PRISTINA (Reuters) - Opposition politicians in Kosovo released tear gas in parliament for the second time in a day at midnight on Friday to obstruct a scheduled session as police clashed with hundreds of protesters in Pristina streets demanding cancellation of an EU-brokered agreement with Serbia.
The parliament session scheduled for 4 p.m. had been postponed for later in the evening after opposition politicians released tear gas in parliament, sending lawmakers rushing from the debating chamber in the third such incident in two weeks.
The session was due to be held at midnight but was canceled after opposition MPs opened two canisters, releasing tear gas.
At about the same time, the police fired tear gas at hundreds of protesters who gathered in front of the parliament building throwing petrol bombs.
The opposition is protesting against a European Union-brokered agreement with Serbia, from which Kosovo declared independence in 2008, and a separate accord demarcating Kosovo’s border with Montenegro.
“We will continue to resist until these two agreements are canceled,” Donika Kada Bujupi of the opposition Alliance for the Future of Kosovo told reporters after letting off a teargas canister in the chamber in the afternoon.
The opposition says the agreement with Serbia, which grants ethnic Serbs in Kosovo greater local powers and the possibility of funding from Belgrade, represents a threat to the small country’s independence.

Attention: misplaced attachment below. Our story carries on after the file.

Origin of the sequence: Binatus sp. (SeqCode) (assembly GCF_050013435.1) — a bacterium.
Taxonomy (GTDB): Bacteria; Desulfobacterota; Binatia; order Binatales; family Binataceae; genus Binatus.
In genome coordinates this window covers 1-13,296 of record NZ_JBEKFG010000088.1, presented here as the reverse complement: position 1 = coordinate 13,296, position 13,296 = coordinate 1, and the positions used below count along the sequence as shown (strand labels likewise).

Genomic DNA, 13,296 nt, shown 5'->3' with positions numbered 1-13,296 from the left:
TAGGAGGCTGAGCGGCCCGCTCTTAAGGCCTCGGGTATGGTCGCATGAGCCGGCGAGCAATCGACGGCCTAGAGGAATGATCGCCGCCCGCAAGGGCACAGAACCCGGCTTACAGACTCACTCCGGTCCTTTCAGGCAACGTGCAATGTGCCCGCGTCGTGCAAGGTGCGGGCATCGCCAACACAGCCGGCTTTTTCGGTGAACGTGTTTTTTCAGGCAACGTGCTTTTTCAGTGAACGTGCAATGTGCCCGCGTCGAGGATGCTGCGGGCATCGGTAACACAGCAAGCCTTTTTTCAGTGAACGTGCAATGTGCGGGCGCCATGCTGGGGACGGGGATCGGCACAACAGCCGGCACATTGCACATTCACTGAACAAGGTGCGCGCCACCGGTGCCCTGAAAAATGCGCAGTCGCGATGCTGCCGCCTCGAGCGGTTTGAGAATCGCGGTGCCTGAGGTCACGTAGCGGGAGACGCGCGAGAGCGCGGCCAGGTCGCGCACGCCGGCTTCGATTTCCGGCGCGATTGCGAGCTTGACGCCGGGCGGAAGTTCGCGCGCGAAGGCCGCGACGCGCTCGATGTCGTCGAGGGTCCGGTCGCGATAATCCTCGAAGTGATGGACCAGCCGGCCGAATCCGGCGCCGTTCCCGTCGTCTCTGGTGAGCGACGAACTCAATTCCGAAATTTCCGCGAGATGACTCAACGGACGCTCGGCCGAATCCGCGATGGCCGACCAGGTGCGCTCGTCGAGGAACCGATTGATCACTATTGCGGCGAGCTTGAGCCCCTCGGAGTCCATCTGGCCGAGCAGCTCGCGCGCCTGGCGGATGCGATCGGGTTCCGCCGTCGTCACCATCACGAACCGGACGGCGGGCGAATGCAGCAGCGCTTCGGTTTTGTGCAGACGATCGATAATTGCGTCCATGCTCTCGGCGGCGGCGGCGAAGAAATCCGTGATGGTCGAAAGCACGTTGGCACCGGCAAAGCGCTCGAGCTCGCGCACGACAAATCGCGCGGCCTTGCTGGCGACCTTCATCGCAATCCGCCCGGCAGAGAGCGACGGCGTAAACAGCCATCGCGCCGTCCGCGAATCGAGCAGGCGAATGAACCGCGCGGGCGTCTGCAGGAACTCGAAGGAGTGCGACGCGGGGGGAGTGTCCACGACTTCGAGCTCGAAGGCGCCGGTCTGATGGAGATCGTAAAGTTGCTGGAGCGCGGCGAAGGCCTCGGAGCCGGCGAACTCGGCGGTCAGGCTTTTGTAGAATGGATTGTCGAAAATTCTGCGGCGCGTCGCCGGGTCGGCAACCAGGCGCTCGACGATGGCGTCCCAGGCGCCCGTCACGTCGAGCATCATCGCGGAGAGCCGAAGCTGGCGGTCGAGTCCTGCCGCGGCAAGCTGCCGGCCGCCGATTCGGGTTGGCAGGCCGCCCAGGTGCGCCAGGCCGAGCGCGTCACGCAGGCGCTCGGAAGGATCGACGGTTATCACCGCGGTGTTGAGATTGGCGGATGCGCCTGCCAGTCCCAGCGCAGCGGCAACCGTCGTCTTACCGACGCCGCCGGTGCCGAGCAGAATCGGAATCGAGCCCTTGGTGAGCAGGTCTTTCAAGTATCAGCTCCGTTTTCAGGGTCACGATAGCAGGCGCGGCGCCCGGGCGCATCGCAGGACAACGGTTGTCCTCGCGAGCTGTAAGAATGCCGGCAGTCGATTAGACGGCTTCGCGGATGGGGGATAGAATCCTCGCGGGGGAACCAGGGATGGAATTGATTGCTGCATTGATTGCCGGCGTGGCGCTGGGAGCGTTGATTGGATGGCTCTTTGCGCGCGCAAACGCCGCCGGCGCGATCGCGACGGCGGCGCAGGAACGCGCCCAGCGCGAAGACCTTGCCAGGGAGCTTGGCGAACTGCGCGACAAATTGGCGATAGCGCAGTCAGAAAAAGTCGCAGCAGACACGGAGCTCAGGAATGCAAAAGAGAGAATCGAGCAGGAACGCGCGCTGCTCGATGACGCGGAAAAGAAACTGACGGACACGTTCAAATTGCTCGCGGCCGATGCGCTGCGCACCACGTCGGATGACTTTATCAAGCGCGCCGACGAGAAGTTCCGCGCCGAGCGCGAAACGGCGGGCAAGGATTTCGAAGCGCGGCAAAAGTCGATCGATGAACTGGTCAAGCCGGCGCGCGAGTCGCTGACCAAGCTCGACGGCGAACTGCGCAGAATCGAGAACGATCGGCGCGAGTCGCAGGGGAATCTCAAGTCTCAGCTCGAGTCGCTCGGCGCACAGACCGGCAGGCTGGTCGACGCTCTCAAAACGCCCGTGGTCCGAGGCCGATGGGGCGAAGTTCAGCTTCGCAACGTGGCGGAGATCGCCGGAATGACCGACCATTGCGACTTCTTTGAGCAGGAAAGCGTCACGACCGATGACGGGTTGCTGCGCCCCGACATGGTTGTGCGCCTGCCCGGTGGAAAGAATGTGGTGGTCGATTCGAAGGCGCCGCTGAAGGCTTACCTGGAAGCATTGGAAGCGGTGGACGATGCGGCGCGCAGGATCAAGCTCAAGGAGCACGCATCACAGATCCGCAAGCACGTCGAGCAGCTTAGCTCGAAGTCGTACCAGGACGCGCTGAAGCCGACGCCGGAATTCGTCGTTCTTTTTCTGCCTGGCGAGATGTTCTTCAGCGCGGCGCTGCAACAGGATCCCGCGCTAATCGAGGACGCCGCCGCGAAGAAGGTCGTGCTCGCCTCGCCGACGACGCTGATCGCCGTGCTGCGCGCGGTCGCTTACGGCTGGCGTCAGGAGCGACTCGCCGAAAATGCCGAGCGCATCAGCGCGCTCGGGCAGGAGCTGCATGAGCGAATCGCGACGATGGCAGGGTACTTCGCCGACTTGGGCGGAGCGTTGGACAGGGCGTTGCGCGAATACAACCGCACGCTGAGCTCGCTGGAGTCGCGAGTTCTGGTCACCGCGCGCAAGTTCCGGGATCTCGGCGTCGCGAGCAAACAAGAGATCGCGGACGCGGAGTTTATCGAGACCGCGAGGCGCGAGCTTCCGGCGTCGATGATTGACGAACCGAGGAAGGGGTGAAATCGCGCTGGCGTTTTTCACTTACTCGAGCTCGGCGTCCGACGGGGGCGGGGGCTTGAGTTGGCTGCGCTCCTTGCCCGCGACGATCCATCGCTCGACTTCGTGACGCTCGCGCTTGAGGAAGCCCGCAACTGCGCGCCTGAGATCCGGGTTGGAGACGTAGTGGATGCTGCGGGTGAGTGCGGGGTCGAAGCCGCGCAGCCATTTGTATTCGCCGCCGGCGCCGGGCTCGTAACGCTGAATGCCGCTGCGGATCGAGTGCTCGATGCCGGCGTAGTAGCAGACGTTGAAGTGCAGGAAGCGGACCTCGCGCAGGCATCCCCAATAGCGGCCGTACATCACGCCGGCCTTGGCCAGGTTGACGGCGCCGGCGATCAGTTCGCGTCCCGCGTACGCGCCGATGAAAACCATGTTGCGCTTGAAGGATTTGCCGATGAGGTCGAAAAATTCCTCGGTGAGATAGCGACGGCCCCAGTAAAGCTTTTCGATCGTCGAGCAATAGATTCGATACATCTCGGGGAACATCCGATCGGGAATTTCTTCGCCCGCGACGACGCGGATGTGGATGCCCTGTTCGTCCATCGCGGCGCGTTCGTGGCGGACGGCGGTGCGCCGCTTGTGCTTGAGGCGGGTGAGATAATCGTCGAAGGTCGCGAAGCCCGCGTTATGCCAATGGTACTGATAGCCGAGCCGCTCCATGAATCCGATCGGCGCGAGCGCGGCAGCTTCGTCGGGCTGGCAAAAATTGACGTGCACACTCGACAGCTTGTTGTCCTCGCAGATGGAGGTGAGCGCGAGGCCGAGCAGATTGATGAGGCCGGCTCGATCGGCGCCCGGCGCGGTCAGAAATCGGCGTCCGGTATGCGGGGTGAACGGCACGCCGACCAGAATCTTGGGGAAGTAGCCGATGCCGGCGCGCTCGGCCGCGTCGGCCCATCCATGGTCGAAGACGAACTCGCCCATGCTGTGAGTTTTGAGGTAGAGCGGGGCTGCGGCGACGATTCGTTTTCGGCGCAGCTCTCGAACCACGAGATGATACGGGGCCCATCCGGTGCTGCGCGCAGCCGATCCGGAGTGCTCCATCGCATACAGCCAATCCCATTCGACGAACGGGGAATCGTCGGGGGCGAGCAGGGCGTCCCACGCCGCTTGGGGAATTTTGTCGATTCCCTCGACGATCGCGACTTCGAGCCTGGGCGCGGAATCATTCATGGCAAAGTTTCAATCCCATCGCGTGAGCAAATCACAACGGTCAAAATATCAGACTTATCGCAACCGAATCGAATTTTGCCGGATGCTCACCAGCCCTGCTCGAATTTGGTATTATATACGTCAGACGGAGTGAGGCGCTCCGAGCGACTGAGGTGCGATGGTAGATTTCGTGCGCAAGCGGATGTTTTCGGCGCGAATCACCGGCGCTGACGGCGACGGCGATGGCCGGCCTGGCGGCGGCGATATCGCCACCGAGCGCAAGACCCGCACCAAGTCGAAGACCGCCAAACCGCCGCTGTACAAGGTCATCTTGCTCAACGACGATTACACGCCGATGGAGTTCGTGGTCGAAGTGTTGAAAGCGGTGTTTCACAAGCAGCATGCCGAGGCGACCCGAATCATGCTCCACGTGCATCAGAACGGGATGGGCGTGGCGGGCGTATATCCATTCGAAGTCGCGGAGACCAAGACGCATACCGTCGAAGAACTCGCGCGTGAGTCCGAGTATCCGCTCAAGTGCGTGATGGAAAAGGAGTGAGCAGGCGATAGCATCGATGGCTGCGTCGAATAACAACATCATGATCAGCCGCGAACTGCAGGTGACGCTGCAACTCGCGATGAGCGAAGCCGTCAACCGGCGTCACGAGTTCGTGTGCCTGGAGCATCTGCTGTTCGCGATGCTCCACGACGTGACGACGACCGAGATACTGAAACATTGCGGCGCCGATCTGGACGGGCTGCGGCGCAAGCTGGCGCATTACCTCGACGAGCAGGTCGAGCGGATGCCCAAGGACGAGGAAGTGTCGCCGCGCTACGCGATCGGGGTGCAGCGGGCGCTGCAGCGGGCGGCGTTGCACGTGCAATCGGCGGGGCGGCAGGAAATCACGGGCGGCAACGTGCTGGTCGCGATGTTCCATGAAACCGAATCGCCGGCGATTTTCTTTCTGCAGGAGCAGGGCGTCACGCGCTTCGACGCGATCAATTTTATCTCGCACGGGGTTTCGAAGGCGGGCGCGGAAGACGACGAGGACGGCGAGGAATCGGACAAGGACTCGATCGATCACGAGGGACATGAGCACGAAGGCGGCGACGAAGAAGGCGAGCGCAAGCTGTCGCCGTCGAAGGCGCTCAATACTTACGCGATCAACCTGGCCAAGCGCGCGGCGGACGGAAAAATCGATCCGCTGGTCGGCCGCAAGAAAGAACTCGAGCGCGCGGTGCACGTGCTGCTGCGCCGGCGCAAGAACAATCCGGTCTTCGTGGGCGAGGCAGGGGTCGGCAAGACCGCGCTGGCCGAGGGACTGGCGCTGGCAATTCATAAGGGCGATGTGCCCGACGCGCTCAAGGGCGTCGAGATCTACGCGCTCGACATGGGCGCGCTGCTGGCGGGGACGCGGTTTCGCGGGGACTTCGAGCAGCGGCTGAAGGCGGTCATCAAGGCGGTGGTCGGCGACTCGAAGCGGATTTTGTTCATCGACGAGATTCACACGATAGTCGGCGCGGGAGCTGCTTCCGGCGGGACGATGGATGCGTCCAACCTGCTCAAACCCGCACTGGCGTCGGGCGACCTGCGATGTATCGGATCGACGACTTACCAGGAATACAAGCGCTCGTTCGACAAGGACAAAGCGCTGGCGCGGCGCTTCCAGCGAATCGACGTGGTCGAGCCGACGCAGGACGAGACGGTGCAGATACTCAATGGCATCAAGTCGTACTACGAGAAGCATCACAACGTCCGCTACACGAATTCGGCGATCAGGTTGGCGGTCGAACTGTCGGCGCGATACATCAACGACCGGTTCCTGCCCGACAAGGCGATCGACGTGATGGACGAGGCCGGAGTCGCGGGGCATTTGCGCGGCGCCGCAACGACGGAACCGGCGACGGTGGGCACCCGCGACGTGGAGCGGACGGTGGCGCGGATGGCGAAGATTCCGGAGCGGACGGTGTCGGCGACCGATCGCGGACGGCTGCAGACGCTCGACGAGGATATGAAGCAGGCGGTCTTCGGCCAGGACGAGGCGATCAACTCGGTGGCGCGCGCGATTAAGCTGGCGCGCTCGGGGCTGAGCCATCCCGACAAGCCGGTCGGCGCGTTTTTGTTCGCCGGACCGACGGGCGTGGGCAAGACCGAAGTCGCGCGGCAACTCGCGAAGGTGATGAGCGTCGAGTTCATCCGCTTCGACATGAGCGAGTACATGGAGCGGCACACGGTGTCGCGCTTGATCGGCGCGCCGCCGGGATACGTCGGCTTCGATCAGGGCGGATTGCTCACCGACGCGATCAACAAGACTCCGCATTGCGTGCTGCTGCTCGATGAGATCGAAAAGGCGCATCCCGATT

IMF, U.S. CONCERN
The head of a visiting mission from the International Monetary Fund, Jacques Miniane, said the IMF was concerned at the developments in parliament and that they would damage investors’ confidence.
“This is delaying the approval of important legislation, some of which is critical to the government’s economic reform agenda and to the viability of Kosovo’s Fund-supported program,” Miniane said.
In June Kosovo reached a deal with the IMF for a 185 million euro ($204 million) stand-by deal.
The Unites States, the biggest supporter of the young state, has said recent developments will hurt Kosovo’s ambition to join the European Union.
“To those people who bring weapons into the Kosovo assembly ... I have a message: you are hurting Kosovo’s economy, you are risking isolating Kosovo from the Euro-Atlantic community,” U.S. Ambassador Greg Delawie said on Thursday.
Kosovo broke away from Serbia in 1999, when NATO bombed Serb targets for 11 weeks to halt the killing and expulsion of ethnic Albanian civilians by Serbian forces trying to crush a two-year guerrilla insurgency.
After almost a decade as a ward of the United Nations, the majority-Albanian territory declared independence in 2008 and has been recognized by more than 100 countries, including the major Western powers, but not by Serbia or its big-power ally Russia.
Reporting by Fatos Bytyci; Editing by Mark Trevelyan and Christian Plumb
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